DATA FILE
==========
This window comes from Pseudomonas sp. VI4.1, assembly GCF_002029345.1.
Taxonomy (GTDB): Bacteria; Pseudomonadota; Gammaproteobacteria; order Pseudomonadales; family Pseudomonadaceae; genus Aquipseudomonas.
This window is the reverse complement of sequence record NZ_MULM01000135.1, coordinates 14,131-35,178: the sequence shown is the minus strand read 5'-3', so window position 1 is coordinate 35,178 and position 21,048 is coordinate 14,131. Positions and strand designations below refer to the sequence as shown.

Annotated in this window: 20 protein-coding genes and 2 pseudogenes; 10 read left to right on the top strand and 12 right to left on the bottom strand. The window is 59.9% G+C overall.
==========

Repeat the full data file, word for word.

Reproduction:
This window comes from Pseudomonas sp. VI4.1, assembly GCF_002029345.1.
Taxonomy (GTDB): Bacteria; Pseudomonadota; Gammaproteobacteria; order Pseudomonadales; family Pseudomonadaceae; genus Aquipseudomonas.
This window is the reverse complement of sequence record NZ_MULM01000135.1, coordinates 14,131-35,178: the sequence shown is the minus strand read 5'-3', so window position 1 is coordinate 35,178 and position 21,048 is coordinate 14,131. Positions and strand designations below refer to the sequence as shown.

Annotated in this window: 20 protein-coding genes and 2 pseudogenes; 10 read left to right on the top strand and 12 right to left on the bottom strand. The window is 59.9% G+C overall.